The problem: included files have their own preferred languages and multilanguage translation dicts. You want to be intelligent about using those dicts in the open file. This is actually quite hard. I knew that, but I actually didn't realize quite how hard until I was hip-deep in code. (By the way: before I started coding this mess, I actually got a simple version working which does english-spanish keywords in IDLE. Didn't fix the syntax coloring, or allow turning it on/off, or do any tooltips, but each of those should be pretty easy. Hooray!!)
Before I start explaining all the subproblems, I'm wondering if there's a way to avoid the issue, or at least radically simplify it, by changing the use model, as above?
- No multiple levels of inheritance. Each file exports a dict only for the identifiers it creates, not for the identifiers it imports. Disadvantages: loss of abstract generality of the solution but no concrete problems I can think of. OK: done.
- No "public" and "private" keywords, a module exports the entire translation dict that it has (except as above). Advantages: no need for funky AI to figure out what identifiers are used by importers, simplifies dictionary creation because it encourages translators to ONLY translate public classes/methods/input variables. Disadvantages: overzealous exportation could lead to more "clashes" (though this is also good, see below.) A module is externally usable in English or 3rd languages, but it is hard to read or edit as its internals are still in the original language. (this is also good, consider that a "preferred *English" module should not be edited by a *Spanish editor who would add new internal variables with *Spanish names without creating translations for them) So: no module could have mutually-unintelligible coder communities internally, although externally (ie, "import module) it could still work. Y'know, that's really true anyway, how can coders collaborate on the same piece of code if they can't even talk to each other? At that point, the variable names might as well all be just "x" and "y" anyway. OK: done.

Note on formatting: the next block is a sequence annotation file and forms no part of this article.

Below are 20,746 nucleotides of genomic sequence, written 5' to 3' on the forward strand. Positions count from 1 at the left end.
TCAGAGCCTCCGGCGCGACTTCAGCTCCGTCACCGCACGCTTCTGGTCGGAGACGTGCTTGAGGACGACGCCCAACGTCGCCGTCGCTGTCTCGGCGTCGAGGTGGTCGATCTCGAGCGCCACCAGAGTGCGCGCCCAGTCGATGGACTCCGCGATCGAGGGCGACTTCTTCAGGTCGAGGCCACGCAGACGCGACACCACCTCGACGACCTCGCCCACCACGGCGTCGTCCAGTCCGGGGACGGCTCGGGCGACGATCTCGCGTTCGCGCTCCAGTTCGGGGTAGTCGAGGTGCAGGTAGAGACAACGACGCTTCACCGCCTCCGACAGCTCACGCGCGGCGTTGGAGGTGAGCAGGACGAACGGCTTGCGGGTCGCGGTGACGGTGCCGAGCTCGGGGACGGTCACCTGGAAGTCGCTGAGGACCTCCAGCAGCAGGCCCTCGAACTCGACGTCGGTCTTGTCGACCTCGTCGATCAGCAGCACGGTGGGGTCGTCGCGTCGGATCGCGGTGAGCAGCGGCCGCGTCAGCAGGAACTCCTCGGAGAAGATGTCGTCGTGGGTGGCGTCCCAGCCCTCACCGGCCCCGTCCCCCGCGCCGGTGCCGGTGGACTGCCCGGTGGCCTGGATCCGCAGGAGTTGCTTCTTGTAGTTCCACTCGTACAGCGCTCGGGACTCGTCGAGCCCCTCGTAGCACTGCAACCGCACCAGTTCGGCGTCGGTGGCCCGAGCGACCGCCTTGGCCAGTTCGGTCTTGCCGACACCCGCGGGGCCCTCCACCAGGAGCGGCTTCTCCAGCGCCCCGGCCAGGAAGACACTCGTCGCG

- Do all dictionary changes in the current file's dictionary. Advantages: much easier to code. Disadvantages: let's see...
- underlying file has complete translation for public stuff from English to Spanish: no problem, this is correct behavior
- underlying file has incomplete translation and is in English:
- translation is not an error: gets the right behavior for current file, but other importers of underlying file must duplicate the work (two steps of work: (1) recognizing that the keyword being translated is from underlying file, if it (A) is not or (B) is already marked as such in underlying file's dictionary, possibly because an Arabic translation exists; and (2) putting the translation into underlying file. 2 and 1B are relatively simple programatically, 1A could be manually assisted, so this is not so so hard to do "right". Since 1A is really the whole point of dynamically adding translations, it is not beyond the pale to ask for manual help.)